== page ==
How do online courses meet students’ needs? Why should every high school offer online courses to their students? One answer can be found in this letter to the Modesto Bee found in my local paper last week.
Letter to the Editor
May 17, 2012
I’ve been doing some reflection over the last couple of weeks as graduation approaches. I am a senior and have spent the last four years of my life attending Johansen High School. I was a cheerleader, an AP student, involved in many different clubs and have held various leadership positions. I believe that I received a very good education from Modesto City Schools.
As we draw closer to the end, the school would like the current students to go and promote Johansen to several different middle schools in an effort to boost the enrollment for next year. The problem is, the district is so busy cutting programs and extracurricular activities that students are choosing to attend other high schools.
I recently learned that speech and debate, drama and journalism have all been cut from next year’s schedule due to lack of funding. So what happens now? French 4 and Spanish 4 have not been offered at Johansen for quite some time now, and other higher-level classes may be next on the chopping block. As more classes are cut, it’s no wonder Johansen students are choosing to take their education elsewhere.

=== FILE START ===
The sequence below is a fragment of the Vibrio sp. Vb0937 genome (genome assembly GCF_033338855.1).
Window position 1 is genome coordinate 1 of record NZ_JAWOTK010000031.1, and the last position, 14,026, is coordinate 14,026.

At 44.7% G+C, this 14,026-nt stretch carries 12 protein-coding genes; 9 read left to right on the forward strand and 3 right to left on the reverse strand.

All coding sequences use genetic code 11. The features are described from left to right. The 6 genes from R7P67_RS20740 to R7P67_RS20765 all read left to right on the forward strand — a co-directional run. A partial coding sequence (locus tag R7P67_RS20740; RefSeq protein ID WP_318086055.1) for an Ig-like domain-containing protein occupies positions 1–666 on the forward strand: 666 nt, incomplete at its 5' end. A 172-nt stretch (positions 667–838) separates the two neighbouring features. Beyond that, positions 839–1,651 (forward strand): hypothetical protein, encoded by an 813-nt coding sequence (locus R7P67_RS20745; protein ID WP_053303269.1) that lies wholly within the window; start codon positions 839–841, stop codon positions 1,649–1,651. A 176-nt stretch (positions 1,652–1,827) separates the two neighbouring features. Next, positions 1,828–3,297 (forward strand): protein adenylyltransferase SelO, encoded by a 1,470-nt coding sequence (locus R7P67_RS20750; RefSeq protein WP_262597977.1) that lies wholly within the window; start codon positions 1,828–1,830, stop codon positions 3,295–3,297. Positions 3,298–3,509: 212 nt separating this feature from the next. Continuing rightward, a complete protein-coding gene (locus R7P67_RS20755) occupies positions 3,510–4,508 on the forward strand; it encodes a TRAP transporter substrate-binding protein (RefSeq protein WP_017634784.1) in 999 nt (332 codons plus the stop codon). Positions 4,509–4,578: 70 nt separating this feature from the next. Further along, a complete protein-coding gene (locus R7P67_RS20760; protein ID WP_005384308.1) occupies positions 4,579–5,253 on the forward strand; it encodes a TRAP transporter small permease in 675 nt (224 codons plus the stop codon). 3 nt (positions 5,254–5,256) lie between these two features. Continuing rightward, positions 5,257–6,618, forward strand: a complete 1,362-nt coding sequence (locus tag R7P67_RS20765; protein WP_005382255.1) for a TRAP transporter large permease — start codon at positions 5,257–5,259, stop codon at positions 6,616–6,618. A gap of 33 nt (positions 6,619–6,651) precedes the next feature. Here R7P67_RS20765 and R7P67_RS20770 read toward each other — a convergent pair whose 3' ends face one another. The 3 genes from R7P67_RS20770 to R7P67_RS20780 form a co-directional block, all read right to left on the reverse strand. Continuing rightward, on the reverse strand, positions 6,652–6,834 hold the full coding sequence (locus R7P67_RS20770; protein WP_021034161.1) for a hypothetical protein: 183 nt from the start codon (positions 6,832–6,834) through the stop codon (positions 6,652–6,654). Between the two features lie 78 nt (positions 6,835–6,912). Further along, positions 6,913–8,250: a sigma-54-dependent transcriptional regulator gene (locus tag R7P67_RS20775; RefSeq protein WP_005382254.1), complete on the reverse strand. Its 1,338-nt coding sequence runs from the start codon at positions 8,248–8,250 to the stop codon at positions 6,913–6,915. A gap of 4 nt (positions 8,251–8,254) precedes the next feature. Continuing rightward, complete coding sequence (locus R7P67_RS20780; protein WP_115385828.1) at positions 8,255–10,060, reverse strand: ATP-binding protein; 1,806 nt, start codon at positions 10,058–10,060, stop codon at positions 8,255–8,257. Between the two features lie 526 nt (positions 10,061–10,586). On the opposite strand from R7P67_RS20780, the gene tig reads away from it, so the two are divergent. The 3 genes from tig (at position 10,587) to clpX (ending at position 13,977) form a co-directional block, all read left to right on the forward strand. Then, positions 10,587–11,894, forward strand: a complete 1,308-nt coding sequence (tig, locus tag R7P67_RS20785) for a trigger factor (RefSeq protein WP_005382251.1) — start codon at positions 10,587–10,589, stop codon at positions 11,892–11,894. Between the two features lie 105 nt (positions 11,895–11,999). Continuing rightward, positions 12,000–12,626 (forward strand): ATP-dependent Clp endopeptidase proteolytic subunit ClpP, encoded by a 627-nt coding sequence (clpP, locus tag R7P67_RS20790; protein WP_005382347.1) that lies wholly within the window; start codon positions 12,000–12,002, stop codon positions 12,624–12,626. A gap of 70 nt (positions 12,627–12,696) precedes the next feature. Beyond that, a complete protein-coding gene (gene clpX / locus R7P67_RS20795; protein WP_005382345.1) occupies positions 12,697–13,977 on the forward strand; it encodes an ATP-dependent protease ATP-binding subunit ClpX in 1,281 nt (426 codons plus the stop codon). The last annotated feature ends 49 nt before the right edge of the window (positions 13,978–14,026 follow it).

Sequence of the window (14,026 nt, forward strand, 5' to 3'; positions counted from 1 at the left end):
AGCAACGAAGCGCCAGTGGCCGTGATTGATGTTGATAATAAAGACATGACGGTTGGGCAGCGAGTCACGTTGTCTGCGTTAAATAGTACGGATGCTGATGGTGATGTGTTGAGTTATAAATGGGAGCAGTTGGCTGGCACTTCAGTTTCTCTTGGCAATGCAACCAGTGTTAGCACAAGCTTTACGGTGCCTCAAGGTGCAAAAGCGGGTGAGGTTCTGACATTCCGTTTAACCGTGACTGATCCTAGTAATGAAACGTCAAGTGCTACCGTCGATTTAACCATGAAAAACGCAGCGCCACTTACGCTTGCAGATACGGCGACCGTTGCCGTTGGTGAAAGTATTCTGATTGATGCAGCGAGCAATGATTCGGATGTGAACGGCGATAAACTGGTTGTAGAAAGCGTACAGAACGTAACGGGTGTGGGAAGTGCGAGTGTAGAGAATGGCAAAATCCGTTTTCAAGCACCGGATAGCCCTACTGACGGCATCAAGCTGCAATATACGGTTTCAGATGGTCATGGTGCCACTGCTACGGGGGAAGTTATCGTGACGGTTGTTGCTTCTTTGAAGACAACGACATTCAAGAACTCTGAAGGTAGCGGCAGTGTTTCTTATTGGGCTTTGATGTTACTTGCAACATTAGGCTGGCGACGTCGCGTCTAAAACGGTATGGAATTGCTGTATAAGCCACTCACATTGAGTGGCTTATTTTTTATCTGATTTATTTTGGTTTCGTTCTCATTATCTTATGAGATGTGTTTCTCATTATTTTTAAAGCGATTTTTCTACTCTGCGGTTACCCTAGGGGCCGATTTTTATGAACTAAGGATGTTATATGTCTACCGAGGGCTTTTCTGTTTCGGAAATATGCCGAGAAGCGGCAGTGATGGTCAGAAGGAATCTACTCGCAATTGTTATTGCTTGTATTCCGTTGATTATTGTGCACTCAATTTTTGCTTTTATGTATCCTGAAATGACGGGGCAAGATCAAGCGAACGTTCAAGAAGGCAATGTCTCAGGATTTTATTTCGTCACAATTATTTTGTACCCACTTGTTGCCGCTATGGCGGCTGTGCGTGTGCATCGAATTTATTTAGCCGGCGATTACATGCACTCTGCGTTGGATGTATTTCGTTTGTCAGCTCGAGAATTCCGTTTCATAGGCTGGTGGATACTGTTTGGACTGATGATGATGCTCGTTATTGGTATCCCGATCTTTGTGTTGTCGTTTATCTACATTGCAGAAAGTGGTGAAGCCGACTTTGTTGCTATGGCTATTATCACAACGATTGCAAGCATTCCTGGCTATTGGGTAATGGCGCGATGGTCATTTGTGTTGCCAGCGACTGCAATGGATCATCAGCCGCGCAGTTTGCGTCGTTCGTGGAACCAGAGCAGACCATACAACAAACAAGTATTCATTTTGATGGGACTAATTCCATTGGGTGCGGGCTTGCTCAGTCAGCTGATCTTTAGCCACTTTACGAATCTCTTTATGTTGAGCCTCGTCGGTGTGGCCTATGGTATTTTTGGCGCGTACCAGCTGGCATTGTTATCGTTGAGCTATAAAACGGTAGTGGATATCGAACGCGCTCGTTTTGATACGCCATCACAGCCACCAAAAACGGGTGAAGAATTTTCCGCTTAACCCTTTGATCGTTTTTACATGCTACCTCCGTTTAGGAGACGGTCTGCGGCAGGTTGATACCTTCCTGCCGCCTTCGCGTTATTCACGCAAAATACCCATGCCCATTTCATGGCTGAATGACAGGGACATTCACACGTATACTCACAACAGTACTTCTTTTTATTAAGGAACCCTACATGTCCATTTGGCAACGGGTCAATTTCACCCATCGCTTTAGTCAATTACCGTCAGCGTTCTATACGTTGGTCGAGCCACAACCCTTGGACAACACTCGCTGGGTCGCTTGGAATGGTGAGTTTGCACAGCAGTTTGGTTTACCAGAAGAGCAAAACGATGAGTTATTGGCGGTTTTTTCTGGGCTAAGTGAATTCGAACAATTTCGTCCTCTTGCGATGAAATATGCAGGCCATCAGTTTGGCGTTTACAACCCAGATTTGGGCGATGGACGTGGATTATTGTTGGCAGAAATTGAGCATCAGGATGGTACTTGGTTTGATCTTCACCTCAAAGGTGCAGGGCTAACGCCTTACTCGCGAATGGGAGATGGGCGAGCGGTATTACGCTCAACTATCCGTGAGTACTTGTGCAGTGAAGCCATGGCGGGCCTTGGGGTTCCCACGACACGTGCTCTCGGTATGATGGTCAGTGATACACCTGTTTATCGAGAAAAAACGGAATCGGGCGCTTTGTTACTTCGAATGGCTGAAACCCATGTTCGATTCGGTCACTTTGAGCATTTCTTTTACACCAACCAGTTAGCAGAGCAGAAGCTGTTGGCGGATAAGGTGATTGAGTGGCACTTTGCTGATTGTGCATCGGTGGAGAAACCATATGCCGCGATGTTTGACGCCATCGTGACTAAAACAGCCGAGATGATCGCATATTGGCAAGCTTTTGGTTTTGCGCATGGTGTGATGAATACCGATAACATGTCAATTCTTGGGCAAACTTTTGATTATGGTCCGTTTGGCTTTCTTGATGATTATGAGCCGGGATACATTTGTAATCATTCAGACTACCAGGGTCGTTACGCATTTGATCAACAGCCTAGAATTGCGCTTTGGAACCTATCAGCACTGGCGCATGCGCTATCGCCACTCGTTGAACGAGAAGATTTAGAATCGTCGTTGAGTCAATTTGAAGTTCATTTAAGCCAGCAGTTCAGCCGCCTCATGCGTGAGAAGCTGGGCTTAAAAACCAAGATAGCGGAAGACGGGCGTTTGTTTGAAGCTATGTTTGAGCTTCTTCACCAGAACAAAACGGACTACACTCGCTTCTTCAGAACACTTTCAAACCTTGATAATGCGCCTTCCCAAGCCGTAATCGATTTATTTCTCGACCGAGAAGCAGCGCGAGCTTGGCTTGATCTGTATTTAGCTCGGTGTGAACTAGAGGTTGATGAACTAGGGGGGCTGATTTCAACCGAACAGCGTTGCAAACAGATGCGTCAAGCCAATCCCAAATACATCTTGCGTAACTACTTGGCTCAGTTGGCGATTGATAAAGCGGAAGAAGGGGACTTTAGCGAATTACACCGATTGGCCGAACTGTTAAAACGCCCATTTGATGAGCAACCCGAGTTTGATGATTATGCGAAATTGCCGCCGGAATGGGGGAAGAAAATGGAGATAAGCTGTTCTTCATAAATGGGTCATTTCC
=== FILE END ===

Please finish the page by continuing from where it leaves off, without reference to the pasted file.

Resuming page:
This high school, and many others across California have had to reduce low enrollment courses due to years of budget cuts. School Districts can’t afford a French 4 or an AP Calculus course if they can’t find 30 (or more likely 40) students who desire the same course. You can’t blame districts for fighting to stay alive fiscally. However, you can/must blame them for being shortsighted. Cutting language and high-level academic courses pushes away the very students who raise your API score, who graduate to prestigious colleges, and who will take their ADA to a school that will meet their needs.
Online learning, particularly the Self-Blend, is an easy way for districts to offer orphan courses to students. Don’t have 40 students for Spanish 4? No problem. Provide the five students who DO need it an online option. You’ll keep your ADA as well.